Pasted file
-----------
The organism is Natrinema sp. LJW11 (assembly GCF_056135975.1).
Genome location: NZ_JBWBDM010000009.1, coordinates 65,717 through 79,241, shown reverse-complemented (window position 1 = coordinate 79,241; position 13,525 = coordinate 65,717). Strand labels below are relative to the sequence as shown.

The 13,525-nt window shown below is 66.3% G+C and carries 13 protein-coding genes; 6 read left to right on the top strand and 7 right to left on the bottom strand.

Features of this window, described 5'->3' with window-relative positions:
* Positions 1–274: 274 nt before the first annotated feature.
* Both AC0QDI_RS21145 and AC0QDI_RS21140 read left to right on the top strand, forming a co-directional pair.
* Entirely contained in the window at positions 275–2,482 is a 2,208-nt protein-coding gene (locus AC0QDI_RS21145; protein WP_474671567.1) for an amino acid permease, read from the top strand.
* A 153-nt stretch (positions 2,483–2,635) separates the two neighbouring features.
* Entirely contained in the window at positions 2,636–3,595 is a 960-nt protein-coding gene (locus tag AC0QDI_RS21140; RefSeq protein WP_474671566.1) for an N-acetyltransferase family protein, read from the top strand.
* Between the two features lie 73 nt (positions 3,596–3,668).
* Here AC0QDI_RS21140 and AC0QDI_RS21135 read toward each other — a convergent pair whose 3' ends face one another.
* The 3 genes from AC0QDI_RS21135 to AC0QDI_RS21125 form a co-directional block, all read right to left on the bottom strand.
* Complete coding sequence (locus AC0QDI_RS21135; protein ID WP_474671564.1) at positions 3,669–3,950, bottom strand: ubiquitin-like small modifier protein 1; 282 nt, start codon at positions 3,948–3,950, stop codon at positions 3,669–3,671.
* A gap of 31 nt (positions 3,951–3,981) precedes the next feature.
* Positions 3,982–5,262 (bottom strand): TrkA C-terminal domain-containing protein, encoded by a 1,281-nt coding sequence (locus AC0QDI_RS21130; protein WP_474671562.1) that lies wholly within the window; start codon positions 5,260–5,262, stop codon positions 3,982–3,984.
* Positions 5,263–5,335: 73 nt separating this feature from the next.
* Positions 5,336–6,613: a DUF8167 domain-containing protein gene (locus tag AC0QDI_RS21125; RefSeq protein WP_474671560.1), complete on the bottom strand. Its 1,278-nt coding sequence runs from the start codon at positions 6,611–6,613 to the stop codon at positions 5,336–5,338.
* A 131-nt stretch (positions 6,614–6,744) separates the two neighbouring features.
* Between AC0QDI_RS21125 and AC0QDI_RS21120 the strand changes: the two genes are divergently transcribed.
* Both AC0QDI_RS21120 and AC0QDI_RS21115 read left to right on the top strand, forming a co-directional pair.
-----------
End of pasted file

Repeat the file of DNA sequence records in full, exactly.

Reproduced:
The organism is Natrinema sp. LJW11 (assembly GCF_056135975.1).
Genome location: NZ_JBWBDM010000009.1, coordinates 65,717 through 79,241, shown reverse-complemented (window position 1 = coordinate 79,241; position 13,525 = coordinate 65,717). Strand labels below are relative to the sequence as shown.

The 13,525-nt window shown below is 66.3% G+C and carries 13 protein-coding genes; 6 read left to right on the top strand and 7 right to left on the bottom strand.

Features of this window, described 5'->3' with window-relative positions:
* Positions 1–274: 274 nt before the first annotated feature.
* Both AC0QDI_RS21145 and AC0QDI_RS21140 read left to right on the top strand, forming a co-directional pair.
* Entirely contained in the window at positions 275–2,482 is a 2,208-nt protein-coding gene (locus AC0QDI_RS21145; protein WP_474671567.1) for an amino acid permease, read from the top strand.
* A 153-nt stretch (positions 2,483–2,635) separates the two neighbouring features.
* Entirely contained in the window at positions 2,636–3,595 is a 960-nt protein-coding gene (locus tag AC0QDI_RS21140; RefSeq protein WP_474671566.1) for an N-acetyltransferase family protein, read from the top strand.
* Between the two features lie 73 nt (positions 3,596–3,668).
* Here AC0QDI_RS21140 and AC0QDI_RS21135 read toward each other — a convergent pair whose 3' ends face one another.
* The 3 genes from AC0QDI_RS21135 to AC0QDI_RS21125 form a co-directional block, all read right to left on the bottom strand.
* Complete coding sequence (locus AC0QDI_RS21135; protein ID WP_474671564.1) at positions 3,669–3,950, bottom strand: ubiquitin-like small modifier protein 1; 282 nt, start codon at positions 3,948–3,950, stop codon at positions 3,669–3,671.
* A gap of 31 nt (positions 3,951–3,981) precedes the next feature.
* Positions 3,982–5,262 (bottom strand): TrkA C-terminal domain-containing protein, encoded by a 1,281-nt coding sequence (locus AC0QDI_RS21130; protein WP_474671562.1) that lies wholly within the window; start codon positions 5,260–5,262, stop codon positions 3,982–3,984.
* Positions 5,263–5,335: 73 nt separating this feature from the next.
* Positions 5,336–6,613: a DUF8167 domain-containing protein gene (locus tag AC0QDI_RS21125; RefSeq protein WP_474671560.1), complete on the bottom strand. Its 1,278-nt coding sequence runs from the start codon at positions 6,611–6,613 to the stop codon at positions 5,336–5,338.
* A 131-nt stretch (positions 6,614–6,744) separates the two neighbouring features.
* Between AC0QDI_RS21125 and AC0QDI_RS21120 the strand changes: the two genes are divergently transcribed.
* Both AC0QDI_RS21120 and AC0QDI_RS21115 read left to right on the top strand, forming a co-directional pair.